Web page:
Indonesia: Domestic Politics, Strategic Dynamics, and U.S. InterestsCongressional Research Service
Contents
Overview....................................................................................................................................1
 
Issues for Congress.....................................................................................................................1
 
President Obama’s Visit to Indonesia...........................................................................................3
 
Obama’s Return....................................................................................................................3
 
The Comprehensive Partnership Agreement..........................................................................4
 
The Economic Dimension.....................................................................................................5
 
The Strategic Dimension.......................................................................................................5
 
Regional Architectures..........................................................................................................6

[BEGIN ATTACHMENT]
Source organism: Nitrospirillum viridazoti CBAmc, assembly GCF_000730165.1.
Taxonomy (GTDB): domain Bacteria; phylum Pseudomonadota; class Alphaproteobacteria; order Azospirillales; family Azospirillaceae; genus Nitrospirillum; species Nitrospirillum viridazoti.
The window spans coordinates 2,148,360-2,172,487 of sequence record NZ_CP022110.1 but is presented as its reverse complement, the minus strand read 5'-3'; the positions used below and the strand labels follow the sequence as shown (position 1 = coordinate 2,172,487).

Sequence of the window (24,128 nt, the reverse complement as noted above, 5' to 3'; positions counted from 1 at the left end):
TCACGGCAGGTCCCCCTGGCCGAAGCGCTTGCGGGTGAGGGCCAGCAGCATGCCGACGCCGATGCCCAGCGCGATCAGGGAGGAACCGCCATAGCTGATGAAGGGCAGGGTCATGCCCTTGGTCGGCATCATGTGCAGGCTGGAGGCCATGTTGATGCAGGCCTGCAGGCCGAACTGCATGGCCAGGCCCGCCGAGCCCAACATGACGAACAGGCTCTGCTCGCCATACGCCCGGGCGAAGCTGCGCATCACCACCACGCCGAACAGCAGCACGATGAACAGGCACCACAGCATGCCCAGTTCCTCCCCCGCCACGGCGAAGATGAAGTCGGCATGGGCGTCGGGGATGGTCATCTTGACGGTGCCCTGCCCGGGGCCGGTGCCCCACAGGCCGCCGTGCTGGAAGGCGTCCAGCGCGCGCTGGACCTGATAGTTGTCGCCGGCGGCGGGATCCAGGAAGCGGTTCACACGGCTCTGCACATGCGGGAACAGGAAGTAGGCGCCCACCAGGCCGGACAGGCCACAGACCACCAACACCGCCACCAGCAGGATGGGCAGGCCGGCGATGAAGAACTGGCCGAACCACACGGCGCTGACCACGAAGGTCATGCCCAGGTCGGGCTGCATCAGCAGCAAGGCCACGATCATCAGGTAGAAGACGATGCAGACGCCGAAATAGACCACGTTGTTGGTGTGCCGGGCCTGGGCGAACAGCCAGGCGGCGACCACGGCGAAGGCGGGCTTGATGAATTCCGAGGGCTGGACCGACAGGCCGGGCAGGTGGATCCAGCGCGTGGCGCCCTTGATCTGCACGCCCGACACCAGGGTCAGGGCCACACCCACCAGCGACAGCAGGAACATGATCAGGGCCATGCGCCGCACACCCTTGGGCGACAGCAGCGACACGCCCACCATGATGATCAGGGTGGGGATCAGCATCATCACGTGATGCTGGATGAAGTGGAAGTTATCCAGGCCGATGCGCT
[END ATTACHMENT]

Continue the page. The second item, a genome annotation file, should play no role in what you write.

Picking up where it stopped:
Outreach to the Muslim World ..............................................................................................6
 
Historical Background ................................................................................................................6
 
Political Dynamics......................................................................................................................8
 
Parliamentary Elections.........................................................................................................8
 
Presidential Elections..........................................................................................................11
 
The Role of the Military............................................................................................................12
 
Autonomous and Secessionist Movements ................................................................................13
 
Timor-Leste........................................................................................................................14
 
Aceh...................................................................................................................................15
 
West Papua.........................................................................................................................16
 
Current Impasse in West Papua .....................................................................................17
 
Background to the Present Conflict...............................................................................18
 
The Government of Indonesia and West Papua..............................................................19